As I sat in surgery on Christmas Eve, I felt my blood pressure rise and not because I had a medical problem. By the end of the day, seven patients who had called that morning for an emergency appointment had failed to turn up.
This fairly frequent event gave me time to make a video which I tweeted, as part of my public duty to raise awareness about just how disappointing such no-shows are for the wider NHS. I then got back to the long list of “triage” messages which included mainly kids and a couple of frail and elderly patients, all requiring genuine urgent medical attention but who had not been able to get an appointment.
GPs have a triage service which runs parallel to normal clinical work. This can include anything from prescription requests, urgent hospital correspondence, home visits and telephone consultations to ascertain who needs what for that day. Often people who cannot get an appointment or feel they cannot wait for a routine appointment end up on this list to be managed accordingly by the clinician. We usually do this if we are running on time (a rarity) or if the odd patient doesn’t turn up. Generally however we do this work after our routine surgery of 15-20 face-to-face appointments. This is why GPs never leave on time.
The odd missed appointment can occur for many reasons. When a patient with severe depression didn’t turn up on Hogmanay I feared the worst and called. Thankfully they were fine and had genuinely forgotten, a first for them. Life happens, I get it. However, this is a daily occurrence in primary care and there are frequent offenders who take the system for granted and fear no consequence. On days when services are restricted, practices are closing for public holidays and pressures are higher, consideration for others is not much to ask for.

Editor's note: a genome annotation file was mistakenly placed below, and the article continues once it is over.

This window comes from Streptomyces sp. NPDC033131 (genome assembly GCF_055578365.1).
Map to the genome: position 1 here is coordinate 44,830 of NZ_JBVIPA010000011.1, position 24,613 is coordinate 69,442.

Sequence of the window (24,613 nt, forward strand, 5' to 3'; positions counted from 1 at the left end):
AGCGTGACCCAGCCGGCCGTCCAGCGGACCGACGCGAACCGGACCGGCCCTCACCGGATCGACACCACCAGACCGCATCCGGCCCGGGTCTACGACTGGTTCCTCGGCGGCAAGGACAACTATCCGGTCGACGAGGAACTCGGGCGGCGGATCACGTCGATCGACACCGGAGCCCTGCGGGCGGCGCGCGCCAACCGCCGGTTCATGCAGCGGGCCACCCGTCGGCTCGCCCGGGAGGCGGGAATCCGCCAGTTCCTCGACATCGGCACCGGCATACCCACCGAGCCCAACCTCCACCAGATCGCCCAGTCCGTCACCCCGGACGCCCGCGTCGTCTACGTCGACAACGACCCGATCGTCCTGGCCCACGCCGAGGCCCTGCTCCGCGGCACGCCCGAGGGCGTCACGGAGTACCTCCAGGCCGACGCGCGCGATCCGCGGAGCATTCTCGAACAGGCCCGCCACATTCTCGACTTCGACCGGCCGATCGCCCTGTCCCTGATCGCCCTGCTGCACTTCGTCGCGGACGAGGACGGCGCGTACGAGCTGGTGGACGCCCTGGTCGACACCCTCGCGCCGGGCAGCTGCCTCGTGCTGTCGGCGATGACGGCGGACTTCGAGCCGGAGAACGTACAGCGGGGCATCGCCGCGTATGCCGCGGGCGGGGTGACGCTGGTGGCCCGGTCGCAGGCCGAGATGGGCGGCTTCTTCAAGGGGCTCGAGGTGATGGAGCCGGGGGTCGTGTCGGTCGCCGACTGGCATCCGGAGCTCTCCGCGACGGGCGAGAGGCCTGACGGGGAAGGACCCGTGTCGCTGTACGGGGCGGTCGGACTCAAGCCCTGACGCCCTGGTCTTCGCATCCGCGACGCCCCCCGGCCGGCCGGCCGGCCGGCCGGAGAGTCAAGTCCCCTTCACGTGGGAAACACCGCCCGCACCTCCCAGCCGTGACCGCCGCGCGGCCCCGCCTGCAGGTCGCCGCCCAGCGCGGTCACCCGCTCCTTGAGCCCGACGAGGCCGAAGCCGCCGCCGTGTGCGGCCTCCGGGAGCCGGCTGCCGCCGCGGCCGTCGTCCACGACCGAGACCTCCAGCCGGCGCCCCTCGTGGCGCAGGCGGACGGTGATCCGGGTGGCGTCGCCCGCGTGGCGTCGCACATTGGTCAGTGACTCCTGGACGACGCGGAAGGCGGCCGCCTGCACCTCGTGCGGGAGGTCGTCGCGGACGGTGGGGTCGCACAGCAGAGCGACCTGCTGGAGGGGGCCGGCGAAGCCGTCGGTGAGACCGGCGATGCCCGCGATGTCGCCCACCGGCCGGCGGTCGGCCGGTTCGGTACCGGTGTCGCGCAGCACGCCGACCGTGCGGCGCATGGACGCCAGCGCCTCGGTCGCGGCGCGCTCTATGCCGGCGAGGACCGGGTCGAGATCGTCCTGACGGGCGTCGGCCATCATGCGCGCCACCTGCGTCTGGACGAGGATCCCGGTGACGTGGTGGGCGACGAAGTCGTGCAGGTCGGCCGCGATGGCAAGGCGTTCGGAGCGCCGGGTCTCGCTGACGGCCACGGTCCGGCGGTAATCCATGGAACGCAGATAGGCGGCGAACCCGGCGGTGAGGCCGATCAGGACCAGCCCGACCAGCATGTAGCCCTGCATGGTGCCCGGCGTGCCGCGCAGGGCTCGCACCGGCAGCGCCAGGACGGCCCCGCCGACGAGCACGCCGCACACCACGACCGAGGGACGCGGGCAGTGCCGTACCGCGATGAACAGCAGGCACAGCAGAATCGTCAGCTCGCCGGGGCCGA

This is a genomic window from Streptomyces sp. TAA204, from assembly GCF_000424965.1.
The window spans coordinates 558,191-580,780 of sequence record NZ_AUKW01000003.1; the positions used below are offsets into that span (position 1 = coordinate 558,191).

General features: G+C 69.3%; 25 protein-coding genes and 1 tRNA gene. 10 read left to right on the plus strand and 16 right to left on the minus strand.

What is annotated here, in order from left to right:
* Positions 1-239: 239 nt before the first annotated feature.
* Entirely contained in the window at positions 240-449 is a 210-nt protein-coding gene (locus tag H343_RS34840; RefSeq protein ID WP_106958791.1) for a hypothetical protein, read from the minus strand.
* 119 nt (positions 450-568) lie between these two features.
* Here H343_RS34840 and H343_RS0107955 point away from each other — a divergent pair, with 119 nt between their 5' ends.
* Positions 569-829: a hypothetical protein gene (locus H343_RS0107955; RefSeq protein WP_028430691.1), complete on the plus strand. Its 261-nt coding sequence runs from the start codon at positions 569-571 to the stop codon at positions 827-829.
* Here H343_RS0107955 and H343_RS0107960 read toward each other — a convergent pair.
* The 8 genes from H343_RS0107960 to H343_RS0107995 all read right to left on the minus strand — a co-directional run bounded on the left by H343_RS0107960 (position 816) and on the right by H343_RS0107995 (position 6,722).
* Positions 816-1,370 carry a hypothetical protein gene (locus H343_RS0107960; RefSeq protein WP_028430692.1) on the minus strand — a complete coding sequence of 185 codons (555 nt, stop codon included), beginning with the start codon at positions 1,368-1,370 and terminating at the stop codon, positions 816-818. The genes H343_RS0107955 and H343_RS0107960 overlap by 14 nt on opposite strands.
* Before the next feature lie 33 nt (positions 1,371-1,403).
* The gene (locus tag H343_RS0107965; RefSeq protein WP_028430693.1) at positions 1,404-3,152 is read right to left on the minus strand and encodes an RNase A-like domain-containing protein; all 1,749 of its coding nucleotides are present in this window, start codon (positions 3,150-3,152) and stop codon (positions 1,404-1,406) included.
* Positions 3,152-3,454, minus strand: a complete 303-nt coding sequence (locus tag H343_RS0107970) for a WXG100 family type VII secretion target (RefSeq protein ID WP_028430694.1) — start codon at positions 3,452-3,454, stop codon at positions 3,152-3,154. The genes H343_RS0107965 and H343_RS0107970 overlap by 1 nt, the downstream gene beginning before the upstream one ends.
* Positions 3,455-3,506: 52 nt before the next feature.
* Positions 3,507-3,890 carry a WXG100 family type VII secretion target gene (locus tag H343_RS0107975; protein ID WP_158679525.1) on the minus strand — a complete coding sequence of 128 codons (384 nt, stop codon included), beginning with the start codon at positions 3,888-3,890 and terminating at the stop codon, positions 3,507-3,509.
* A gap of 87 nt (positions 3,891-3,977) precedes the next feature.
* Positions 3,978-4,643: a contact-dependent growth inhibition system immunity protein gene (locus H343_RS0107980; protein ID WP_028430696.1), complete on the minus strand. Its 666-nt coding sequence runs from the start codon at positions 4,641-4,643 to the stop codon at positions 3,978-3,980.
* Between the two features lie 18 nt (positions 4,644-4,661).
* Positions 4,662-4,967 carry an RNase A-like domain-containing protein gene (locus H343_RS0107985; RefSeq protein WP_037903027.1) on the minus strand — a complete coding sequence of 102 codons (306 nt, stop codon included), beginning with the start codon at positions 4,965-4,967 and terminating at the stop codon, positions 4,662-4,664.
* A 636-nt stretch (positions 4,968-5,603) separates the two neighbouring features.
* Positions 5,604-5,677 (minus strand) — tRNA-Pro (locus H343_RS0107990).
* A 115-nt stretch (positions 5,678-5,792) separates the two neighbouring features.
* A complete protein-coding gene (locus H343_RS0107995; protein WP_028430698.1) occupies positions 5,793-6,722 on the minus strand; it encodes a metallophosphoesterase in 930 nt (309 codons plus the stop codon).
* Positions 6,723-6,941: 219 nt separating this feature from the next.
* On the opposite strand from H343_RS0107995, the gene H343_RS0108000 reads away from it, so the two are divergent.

Yesterday NHS England released data showing that one-in-20 GP appointments are being wasted, costing the NHS over £200m annually – a huge sum of money which could go a long way if invested in areas of the NHS requiring urgent attention. What people need to understand is the impact of missing their appointment is multi-system and most importantly affects vulnerable sick patients who miss out. Often these people have to turn to A&E or NHS24 and worse still can deteriorate while waiting their turn. It is not fair.
I worked in NHS24 over the festive practice closures and encountered patients who hadn’t managed to get appointments with their GP and I wondered how many suffered because their peers failed to show up for theirs.
The response online to my video was overwhelming with over 480,000 views. Why? Because everyone, at some point, has been a victim of poor access to care. The majority of responders called for charging and naming-and-shaming patients for missed appointments, but do we really need to stoop to this level? Can we perhaps start showing gratitude to the incredible service we have in Britain and start doing our bit for people who need medical care? Yes, wait times are long and yes there are many flaws but we are living with an ageing population complicated by complex chronic diseases. Patient demands are higher than ever, we have mounting staff shortages and serious funding issues. Everyone has a role to play. All I ask for is that people turn up for their booked appointment or cancel if they cannot attend. It really is that simple.
Punam Krishan is a GP and is on Twitter @drpunamkrishan